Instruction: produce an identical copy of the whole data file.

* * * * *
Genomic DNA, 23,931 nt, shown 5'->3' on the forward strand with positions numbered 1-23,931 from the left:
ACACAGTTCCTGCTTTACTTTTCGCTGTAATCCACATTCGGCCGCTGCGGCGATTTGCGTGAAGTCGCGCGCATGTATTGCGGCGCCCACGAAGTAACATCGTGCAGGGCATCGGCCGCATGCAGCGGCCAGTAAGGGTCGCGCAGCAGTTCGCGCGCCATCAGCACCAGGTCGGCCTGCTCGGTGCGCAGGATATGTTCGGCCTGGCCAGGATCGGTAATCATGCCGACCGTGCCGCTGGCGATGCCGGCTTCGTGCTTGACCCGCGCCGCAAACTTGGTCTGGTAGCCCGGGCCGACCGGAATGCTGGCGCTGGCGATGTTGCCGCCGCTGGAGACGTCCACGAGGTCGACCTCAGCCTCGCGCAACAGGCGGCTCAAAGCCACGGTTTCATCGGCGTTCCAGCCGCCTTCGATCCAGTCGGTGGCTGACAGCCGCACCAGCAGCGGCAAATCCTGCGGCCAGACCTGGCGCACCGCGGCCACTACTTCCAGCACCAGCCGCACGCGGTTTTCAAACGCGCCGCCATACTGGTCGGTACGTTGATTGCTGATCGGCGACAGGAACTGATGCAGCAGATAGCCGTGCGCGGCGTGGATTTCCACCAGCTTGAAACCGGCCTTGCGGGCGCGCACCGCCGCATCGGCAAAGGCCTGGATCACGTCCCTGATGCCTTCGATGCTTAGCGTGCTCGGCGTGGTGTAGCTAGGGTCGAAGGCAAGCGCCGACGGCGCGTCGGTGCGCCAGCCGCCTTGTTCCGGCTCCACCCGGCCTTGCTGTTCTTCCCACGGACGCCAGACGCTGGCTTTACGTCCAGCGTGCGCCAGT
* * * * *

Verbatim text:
Genomic DNA, 23,931 nt, shown 5'->3' on the forward strand with positions numbered 1-23,931 from the left:
ACACAGTTCCTGCTTTACTTTTCGCTGTAATCCACATTCGGCCGCTGCGGCGATTTGCGTGAAGTCGCGCGCATGTATTGCGGCGCCCACGAAGTAACATCGTGCAGGGCATCGGCCGCATGCAGCGGCCAGTAAGGGTCGCGCAGCAGTTCGCGCGCCATCAGCACCAGGTCGGCCTGCTCGGTGCGCAGGATATGTTCGGCCTGGCCAGGATCGGTAATCATGCCGACCGTGCCGCTGGCGATGCCGGCTTCGTGCTTGACCCGCGCCGCAAACTTGGTCTGGTAGCCCGGGCCGACCGGAATGCTGGCGCTGGCGATGTTGCCGCCGCTGGAGACGTCCACGAGGTCGACCTCAGCCTCGCGCAACAGGCGGCTCAAAGCCACGGTTTCATCGGCGTTCCAGCCGCCTTCGATCCAGTCGGTGGCTGACAGCCGCACCAGCAGCGGCAAATCCTGCGGCCAGACCTGGCGCACCGCGGCCACTACTTCCAGCACCAGCCGCACGCGGTTTTCAAACGCGCCGCCATACTGGTCGGTACGTTGATTGCTGATCGGCGACAGGAACTGATGCAGCAGATAGCCGTGCGCGGCGTGGATTTCCACCAGCTTGAAACCGGCCTTGCGGGCGCGCACCGCCGCATCGGCAAAGGCCTGGATCACGTCCCTGATGCCTTCGATGCTTAGCGTGCTCGGCGTGGTGTAGCTAGGGTCGAAGGCAAGCGCCGACGGCGCGTCGGTGCGCCAGCCGCCTTGTTCCGGCTCCACCCGGCCTTGCTGTTCTTCCCACGGACGCCAGACGCTGGCTTTACGTCCAGCGTGCGCCAGT